“Are humans alone in the universe?” is a pretty common question that we all think about. People all around the world have different opinions, though science hasn’t come up with a certain one yet.
For this article, let’s narrow this question down a little bit and ask:
“Are humans alone in their own bodies?”
What if I told you that your body is a colorful and crowded New York City for more than a hundred thousand species of microbes, no matter how many times you shower in a week?
And what if your body should be that crowded in order to remain healthy?
We call the citizens of our biological New York City’s collectively as the human microbiome, a term for all the microorganisms the human body harbors.
In this article, we will get to know the tiny citizens of our bodies better.
Before discussing the tiny creatures that call our bodies home, we might have to sweep some dogmas away:
Microbes, the shortened name for microorganisms, are creatures that are too small to be seen by the naked eye and found nearly everywhere on Earth. The family of microbes contains a variety of organisms including bacteria, fungi, archaea, protists and viruses.
We have mentioned that in and out, the human body hosts a great array of microbes. Research has shown that the amount of microbes on the human body outnumbers the number of cells which constitute the body itself.
About ten years ago, many microbiologists believed that the number of microbes humans carry in and on their bodies were 10 times more than the total number of their cells. Nonetheless, this idea was debunked by recent research and it was understood that the number of microbes was around 1.3 times more than the total number of human cells.
Even if the numerical ratio is relatively little, it’s still really interesting to know that you’re carrying more microbes than the particles you’re made of.
I hear you asking: “Wait, aren’t microbes harmful?”
An environment is dirty if it contains microbes, or you’re probably ill if you have microbes in or on your body - right?
In some cases, we might be, in fact, right about our concerns - perhaps a kind of microbe you have in your body actually carries disease, and will affect you in undesirable ways.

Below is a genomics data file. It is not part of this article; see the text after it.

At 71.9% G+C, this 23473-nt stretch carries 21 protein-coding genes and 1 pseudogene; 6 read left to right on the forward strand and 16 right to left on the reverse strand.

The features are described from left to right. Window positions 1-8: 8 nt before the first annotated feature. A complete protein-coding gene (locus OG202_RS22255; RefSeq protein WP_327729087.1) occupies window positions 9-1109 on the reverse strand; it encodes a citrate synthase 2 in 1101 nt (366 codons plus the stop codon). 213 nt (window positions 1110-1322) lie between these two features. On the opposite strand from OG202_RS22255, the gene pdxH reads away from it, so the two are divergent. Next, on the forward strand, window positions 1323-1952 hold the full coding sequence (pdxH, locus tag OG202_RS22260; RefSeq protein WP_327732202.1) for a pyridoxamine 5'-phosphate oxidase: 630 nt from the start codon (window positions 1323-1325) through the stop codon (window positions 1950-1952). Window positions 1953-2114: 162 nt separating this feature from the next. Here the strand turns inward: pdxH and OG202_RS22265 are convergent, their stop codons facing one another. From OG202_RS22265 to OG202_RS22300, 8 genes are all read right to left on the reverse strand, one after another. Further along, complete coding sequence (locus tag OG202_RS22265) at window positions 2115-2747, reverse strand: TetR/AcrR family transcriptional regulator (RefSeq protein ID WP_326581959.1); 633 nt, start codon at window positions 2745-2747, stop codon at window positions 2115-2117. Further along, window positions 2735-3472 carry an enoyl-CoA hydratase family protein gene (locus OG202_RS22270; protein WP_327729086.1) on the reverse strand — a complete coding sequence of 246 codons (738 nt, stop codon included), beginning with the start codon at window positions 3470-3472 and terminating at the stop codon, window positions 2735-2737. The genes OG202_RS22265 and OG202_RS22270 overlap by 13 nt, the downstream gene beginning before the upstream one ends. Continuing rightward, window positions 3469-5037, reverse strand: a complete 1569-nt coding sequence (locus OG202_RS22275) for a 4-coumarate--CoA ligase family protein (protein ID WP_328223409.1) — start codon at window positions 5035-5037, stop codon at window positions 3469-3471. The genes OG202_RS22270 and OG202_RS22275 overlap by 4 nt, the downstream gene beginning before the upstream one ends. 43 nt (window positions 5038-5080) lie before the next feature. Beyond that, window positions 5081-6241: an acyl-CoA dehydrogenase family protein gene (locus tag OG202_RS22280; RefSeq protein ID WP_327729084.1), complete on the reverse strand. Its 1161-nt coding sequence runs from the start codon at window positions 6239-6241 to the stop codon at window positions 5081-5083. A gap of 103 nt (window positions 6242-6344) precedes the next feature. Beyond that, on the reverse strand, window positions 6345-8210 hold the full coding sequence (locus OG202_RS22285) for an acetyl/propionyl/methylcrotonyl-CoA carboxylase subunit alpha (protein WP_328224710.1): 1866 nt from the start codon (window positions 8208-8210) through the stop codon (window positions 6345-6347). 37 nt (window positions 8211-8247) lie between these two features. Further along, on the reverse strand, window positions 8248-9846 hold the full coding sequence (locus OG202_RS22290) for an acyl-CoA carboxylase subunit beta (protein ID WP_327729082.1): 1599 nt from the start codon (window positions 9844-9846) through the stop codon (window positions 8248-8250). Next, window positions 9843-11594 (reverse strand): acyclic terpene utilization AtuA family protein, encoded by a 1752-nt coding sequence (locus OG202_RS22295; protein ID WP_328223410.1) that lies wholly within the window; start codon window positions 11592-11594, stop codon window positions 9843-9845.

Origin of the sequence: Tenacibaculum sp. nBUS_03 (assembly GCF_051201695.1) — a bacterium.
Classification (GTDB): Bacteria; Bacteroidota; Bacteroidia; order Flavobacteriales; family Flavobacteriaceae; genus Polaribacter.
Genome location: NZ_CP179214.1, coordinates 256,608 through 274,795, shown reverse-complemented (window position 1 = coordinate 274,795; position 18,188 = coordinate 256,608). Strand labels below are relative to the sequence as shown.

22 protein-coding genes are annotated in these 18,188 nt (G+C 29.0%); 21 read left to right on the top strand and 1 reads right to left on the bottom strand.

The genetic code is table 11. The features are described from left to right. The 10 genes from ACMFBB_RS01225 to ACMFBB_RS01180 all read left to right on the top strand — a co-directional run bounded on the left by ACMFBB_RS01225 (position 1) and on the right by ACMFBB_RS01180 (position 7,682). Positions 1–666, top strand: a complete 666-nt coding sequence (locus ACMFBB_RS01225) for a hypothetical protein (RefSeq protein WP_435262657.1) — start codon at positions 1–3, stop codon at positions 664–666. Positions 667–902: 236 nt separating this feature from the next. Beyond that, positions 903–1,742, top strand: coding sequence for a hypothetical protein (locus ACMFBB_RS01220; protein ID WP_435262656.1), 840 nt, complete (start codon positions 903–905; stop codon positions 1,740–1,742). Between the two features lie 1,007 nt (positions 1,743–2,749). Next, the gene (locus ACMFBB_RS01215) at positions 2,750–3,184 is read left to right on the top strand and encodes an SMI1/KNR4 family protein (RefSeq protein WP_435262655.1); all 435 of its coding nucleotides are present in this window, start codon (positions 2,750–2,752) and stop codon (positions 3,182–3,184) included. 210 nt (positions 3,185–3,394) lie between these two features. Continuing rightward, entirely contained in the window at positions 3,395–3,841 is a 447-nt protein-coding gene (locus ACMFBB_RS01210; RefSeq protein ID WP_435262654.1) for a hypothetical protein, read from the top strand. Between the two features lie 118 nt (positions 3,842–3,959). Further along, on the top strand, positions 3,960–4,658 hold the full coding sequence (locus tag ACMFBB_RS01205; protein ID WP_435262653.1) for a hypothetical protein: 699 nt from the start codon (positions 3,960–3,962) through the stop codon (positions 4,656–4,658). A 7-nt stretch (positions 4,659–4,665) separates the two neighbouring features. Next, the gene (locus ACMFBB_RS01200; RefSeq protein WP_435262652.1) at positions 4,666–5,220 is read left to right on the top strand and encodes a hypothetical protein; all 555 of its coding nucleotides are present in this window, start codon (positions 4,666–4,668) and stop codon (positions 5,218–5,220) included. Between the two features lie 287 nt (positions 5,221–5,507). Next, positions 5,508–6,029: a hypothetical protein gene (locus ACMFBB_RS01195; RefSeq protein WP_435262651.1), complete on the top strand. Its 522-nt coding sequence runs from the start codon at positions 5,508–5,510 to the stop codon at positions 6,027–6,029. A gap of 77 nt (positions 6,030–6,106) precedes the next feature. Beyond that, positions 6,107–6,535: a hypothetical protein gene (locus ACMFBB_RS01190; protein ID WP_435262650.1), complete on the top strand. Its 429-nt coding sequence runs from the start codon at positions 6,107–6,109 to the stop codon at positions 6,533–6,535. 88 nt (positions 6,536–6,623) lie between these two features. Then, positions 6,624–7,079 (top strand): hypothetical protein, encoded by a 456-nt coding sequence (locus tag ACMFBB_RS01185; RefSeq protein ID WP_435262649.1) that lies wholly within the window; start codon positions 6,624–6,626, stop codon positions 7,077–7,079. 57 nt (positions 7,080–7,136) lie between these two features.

Yet, there’s a point that we’re missing:
The way microbes function and their possible effects on the human body appear as a spectrum.
There are microbes that perfectly suit our fears and concerns as they are pathogenic, meaning they make you ill. Viruses are the most well-known pathogenic molecules.
There are microbes that might cause trouble if found in an environment they’re not supposed to exist in, yet have zero harm on your health in regular conditions. For instance, some microbes on your skin which are harmless might enter your bloodstream if you cut yourself and infections may occur. The reason why any infection would occur in this scenario is that the said microbes are supposed to exist on your skin and not in the bloodstream or in any other part of your body.
Finally, there are microbes that are highly beneficial for your health. Thanks to these unexpectedly friendly microbes, your life is a lot easier: A rich variety of microbes living in your gut helps you digest the pizza you ordered at 3 AM last night while the microbial colonies on your nose and mouth serve as your unsung bodyguards, preventing the pathogenic microbes to enter your body and give you discomfort.
In conclusion, your biological New York City is full of many distinct citizens that perform various jobs for your health - and all are so precious even though you don’t see them.
As the president of your personalized microbiome, what are you doing for the health of your tiny, hardworking citizens?